The situation in India sounds remarkably similar to what has happened in Brazil, South Africa and now also Iran, says infectious disease scientist Kristian Andersen at Scripps Research Institute. “These countries already had a lot of people infected [in the first wave], and there was a sense that the country had reached some level of herd immunity,” he says. But then, over time, as people’s immunity waned, more contagious variants came along and sparked another surge.

“I think that’s what’s happening in India,” Andersen says.

One of the new variants circulating in India — and causing concern — is referred to as the “double mutant.” Here’s what we know about it, so far.

Why do people call this new variant the “double mutant?”

Officially, the variant is called B.1.617, but many people and media outlets (including NPR) have referred to the variant as the “double mutant.” That’s because B.1.617 has two key mutations that have cropped up in two other infamous strains

But scientifically, the term “double mutant” makes no sense, Andersen says. “‘SARS-CoV-2 mutates all the time. So there are many double mutants all over the place. The variant in India really shouldn’t be called that.”

Like the other variants of concern, B.1.617 contains not just two mutations, but more than a dozen.

That all said, there’s a reason why the term “double mutant” came about. First, B.1.617 has a mutation (labeled L452R) that’s also present in the dominant strain in California. Second, B.1.617 has a similar mutation (called E484Q) as the one present in the variants first detected in South Africa and Brazil (that mutation is called E484K).

So in a nutshell, B.1.617 has two “famous” mutations. But it also has about 11 other ones as well.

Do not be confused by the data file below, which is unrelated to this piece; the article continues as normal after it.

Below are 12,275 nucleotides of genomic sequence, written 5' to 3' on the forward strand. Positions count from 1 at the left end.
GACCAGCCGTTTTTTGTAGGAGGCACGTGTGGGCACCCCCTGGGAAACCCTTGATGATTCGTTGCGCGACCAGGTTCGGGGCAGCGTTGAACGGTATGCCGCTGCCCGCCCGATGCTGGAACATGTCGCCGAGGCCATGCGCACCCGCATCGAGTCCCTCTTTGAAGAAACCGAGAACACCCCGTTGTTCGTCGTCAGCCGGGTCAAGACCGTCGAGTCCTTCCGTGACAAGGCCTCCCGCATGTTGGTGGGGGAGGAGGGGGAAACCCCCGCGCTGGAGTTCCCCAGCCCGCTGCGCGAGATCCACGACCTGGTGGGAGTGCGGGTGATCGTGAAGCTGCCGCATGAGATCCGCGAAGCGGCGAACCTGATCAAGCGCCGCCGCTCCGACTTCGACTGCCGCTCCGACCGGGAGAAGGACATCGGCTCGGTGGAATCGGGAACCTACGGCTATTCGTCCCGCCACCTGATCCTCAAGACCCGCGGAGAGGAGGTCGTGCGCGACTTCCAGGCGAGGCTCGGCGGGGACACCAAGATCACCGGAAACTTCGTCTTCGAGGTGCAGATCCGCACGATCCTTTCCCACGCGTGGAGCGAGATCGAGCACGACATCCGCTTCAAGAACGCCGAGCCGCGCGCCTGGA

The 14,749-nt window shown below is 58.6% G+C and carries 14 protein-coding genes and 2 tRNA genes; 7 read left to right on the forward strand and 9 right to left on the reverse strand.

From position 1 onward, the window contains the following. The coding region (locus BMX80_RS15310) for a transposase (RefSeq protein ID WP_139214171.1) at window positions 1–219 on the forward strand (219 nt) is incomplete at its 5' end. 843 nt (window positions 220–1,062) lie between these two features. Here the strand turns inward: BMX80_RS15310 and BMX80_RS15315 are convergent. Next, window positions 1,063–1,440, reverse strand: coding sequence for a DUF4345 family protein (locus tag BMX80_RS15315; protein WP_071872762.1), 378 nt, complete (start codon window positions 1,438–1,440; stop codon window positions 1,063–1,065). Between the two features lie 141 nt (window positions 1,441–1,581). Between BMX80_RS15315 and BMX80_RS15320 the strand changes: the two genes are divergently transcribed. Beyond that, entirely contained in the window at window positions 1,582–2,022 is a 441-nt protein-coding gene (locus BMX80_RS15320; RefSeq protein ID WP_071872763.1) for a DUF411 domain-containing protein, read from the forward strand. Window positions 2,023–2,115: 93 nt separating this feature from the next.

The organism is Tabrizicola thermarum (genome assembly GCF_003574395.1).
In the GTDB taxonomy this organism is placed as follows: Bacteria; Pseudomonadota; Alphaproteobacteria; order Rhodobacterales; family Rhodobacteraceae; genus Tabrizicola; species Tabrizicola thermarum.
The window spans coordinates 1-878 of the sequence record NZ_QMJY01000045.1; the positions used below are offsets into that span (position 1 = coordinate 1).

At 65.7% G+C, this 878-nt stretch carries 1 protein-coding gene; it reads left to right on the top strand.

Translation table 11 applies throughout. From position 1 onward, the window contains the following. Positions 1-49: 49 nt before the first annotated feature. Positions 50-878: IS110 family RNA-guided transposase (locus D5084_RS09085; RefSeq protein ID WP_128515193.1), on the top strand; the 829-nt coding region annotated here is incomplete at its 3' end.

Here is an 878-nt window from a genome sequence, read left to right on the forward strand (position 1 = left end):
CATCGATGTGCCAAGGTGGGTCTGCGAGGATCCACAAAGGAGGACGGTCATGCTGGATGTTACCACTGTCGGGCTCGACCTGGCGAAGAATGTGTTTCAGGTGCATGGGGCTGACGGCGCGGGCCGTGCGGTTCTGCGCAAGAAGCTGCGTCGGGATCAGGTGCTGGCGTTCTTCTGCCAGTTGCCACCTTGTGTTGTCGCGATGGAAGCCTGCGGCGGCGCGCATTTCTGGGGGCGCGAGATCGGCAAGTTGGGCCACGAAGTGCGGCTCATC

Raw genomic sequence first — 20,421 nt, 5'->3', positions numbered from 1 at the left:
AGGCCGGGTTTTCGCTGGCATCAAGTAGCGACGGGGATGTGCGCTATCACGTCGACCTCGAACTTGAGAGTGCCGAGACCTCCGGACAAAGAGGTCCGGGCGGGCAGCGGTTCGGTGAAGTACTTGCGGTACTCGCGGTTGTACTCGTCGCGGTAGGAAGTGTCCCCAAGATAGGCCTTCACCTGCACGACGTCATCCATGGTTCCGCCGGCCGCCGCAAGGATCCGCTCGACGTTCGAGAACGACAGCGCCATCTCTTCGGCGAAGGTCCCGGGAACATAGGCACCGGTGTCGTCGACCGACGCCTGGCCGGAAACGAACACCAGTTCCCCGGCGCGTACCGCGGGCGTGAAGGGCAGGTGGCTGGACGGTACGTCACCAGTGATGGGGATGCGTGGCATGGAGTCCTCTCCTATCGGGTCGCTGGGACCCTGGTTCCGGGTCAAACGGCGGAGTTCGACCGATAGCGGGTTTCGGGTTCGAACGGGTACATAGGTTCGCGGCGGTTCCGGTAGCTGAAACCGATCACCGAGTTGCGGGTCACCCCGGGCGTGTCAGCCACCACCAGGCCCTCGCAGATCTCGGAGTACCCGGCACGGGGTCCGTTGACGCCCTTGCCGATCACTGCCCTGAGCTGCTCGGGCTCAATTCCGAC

Is this variant “double concerning?” Is it more contagious?

Preliminary evidence suggests that B1.617 is more contagious than previous strains of the virus. A study published Tuesday found that the L452R mutation may enhance the ability of viruses to infect human cells in the laboratory. The variant in California, which carries this same mutation, is about 20 percent more transmissible than older strains of the virus.

B.1.617 is also spreading quickly in India. Over the past few months, it has become the dominant strain in the state of Maharashtra, Nature has reported.

But, Andersen says, no one knows for sure if B.1.617 is more transmissible and thus driving India’s surge. “We also know the B.1.1.7 [the variant first detected in the U.K.] is circulating in India, and we know that P.1. [the variant first detected in Brazil] is also circulating there, too. So they could also play a role in this surge. We simply don’t have the data yet.”

Will the vaccines still work against B.1.617?

Several studies have linked the two key mutations in B.1.617 with an increased ability for the virus to evade the immune system. So, most likely, COVD-19 vaccines will still work against B1.617, but they could be slightly less effective, Cambridge University’s Ravi Gupta said on Twitter: “Likely vaccines will protect against severe illness and death but not against infection in those [people] with poorer immune responses.”

There are also signs that people who have already had COVID-19 can be reinfected more easily with this strain, Gupta wrote, especially over time, as their natural immunity wanes. These reinfections may be driving this second, explosive surge in India.

Zaraki Kenpachi